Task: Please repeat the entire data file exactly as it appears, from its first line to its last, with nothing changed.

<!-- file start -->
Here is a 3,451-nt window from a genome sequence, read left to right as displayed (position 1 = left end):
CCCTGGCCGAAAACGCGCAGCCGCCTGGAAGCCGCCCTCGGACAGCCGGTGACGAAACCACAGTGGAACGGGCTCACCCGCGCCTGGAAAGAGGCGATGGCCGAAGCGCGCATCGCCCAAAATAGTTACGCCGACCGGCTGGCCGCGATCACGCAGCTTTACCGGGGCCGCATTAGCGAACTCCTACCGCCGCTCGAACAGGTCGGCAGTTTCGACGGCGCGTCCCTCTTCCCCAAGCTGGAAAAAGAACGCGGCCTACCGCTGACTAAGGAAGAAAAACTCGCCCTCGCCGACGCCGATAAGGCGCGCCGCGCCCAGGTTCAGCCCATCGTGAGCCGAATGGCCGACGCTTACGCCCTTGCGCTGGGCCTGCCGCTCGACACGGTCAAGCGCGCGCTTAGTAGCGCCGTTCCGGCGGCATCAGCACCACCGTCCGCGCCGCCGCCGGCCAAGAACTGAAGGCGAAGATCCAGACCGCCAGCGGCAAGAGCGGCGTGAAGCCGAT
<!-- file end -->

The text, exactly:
Here is a 3,451-nt window from a genome sequence, read left to right as displayed (position 1 = left end):
CCCTGGCCGAAAACGCGCAGCCGCCTGGAAGCCGCCCTCGGACAGCCGGTGACGAAACCACAGTGGAACGGGCTCACCCGCGCCTGGAAAGAGGCGATGGCCGAAGCGCGCATCGCCCAAAATAGTTACGCCGACCGGCTGGCCGCGATCACGCAGCTTTACCGGGGCCGCATTAGCGAACTCCTACCGCCGCTCGAACAGGTCGGCAGTTTCGACGGCGCGTCCCTCTTCCCCAAGCTGGAAAAAGAACGCGGCCTACCGCTGACTAAGGAAGAAAAACTCGCCCTCGCCGACGCCGATAAGGCGCGCCGCGCCCAGGTTCAGCCCATCGTGAGCCGAATGGCCGACGCTTACGCCCTTGCGCTGGGCCTGCCGCTCGACACGGTCAAGCGCGCGCTTAGTAGCGCCGTTCCGGCGGCATCAGCACCACCGTCCGCGCCGCCGCCGGCCAAGAACTGAAGGCGAAGATCCAGACCGCCAGCGGCAAGAGCGGCGTGAAGCCGAT